News

IBM boasts self-healing server

IBM has offered a glimpse of an upcoming server that makes use of self-diagnosing and self-healing features designed to make it more dependable.

The server, codenamed "Regatta", was announced by IBM on 21 August and is due to be released in the fourth quarter.

The server uses up to 32 of IBM's new Power4 processors. It will be the first member of the eServer family to use the Power4 chip, comprising two processor cores running at more than 1GHz, said Joel Tendler, programme director for technology assessment in IBM's server group.

Tendler highlighted several features intended to boost the reliability of "Regatta". For example, it uses a "self-healing system": a network of over 5,600 sensors spread throughout the server to detect internal errors and take corrective action. The sensors can help determine the cause of problems hard to distinguish from their symptoms.

"Regatta" will also feature a "PCI-retry" function, which makes a second attempt to send data within the server in the event of an error. "These types of errors are usually intermittent, and if you retry the same thing, it will work," Tendler said.

The machine will also feature ECC (error correcting code) and "memory scrubbing", which detects certain types of errors when reading from memory, corrects the data and sends it back out.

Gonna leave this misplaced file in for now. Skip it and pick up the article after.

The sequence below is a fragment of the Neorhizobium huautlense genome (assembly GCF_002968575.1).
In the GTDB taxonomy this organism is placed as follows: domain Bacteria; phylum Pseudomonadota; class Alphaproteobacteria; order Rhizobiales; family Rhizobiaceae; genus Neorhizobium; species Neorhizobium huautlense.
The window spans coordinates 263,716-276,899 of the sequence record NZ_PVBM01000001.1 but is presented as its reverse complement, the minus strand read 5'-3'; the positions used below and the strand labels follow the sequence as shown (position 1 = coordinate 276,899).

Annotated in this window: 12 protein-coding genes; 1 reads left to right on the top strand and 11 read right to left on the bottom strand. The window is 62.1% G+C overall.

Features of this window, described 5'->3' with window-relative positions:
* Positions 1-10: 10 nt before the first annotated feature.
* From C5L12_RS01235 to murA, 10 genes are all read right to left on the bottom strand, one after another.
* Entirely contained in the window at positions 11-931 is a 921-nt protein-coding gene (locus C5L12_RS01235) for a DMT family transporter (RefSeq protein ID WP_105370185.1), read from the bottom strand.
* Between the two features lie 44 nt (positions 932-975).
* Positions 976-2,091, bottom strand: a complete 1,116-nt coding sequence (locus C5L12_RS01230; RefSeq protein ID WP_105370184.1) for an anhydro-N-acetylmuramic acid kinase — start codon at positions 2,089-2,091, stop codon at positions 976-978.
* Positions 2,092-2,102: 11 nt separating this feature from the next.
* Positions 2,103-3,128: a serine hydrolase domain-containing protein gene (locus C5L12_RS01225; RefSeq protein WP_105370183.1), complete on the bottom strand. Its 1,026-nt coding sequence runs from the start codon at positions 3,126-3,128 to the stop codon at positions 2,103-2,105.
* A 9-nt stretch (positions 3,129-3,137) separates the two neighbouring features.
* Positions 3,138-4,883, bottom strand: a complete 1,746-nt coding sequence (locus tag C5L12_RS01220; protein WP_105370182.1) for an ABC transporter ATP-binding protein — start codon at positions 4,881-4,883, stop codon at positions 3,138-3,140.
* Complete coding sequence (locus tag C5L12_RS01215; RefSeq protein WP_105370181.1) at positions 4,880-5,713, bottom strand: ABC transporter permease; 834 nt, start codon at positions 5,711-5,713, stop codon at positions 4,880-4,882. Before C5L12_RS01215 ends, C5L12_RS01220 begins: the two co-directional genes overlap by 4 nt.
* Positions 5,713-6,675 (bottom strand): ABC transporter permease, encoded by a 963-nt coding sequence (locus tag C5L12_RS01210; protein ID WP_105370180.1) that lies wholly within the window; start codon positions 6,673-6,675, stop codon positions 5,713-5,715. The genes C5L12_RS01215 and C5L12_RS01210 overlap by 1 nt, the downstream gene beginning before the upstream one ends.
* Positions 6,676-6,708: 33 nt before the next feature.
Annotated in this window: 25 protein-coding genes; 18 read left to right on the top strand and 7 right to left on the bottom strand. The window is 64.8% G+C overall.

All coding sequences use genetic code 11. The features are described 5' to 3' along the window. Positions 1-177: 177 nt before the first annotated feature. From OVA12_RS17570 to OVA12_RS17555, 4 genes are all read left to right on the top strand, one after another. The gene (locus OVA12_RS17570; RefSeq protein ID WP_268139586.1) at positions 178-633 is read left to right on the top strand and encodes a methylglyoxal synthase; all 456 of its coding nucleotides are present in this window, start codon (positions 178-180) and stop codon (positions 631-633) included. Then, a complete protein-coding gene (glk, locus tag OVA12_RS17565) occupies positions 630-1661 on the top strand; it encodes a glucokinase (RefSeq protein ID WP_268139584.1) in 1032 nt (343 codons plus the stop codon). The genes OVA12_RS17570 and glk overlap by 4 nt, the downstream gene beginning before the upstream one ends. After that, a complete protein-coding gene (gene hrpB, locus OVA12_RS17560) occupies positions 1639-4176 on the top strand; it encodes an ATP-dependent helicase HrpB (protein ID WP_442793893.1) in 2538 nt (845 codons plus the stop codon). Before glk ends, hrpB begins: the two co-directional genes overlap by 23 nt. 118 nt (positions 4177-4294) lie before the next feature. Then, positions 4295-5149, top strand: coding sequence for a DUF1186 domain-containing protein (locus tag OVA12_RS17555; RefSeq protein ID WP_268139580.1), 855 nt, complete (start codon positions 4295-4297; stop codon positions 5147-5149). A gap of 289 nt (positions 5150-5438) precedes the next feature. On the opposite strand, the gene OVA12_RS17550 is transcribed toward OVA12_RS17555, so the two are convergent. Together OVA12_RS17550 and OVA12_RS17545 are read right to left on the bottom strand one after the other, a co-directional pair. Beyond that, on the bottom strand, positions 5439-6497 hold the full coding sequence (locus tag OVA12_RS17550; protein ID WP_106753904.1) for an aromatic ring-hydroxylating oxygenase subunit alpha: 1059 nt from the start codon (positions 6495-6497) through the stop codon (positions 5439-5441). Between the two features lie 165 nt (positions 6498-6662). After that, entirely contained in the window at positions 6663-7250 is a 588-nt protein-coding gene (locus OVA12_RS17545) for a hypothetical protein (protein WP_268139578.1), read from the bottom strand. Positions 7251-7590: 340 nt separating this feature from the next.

Vernon Turner, an analyst with IDC, said: "The costs will be lower because the system is more predictive It appears that IBM has tried to trap, capture and diagnose almost every fault condition."

The server will go head to head with systems such as Sun's Enterprise 10000 server and Hewlett-Packard's Superdome server, Turner said, both of which use up to 64 processors.

IBM has yet to release pricing for the "Regatta", which borrows some of its self-healing ideas from IBM's futuristic Project eLiza initiative.

Email Alerts

Register now to receive ComputerWeekly.com IT-related news, guides and more, delivered to your inbox.
By submitting you agree to receive email from TechTarget and its partners. If you reside outside of the United States, you consent to having your personal data transferred to and processed in the United States. Privacy
 

COMMENTS powered by Disqus  //  Commenting policy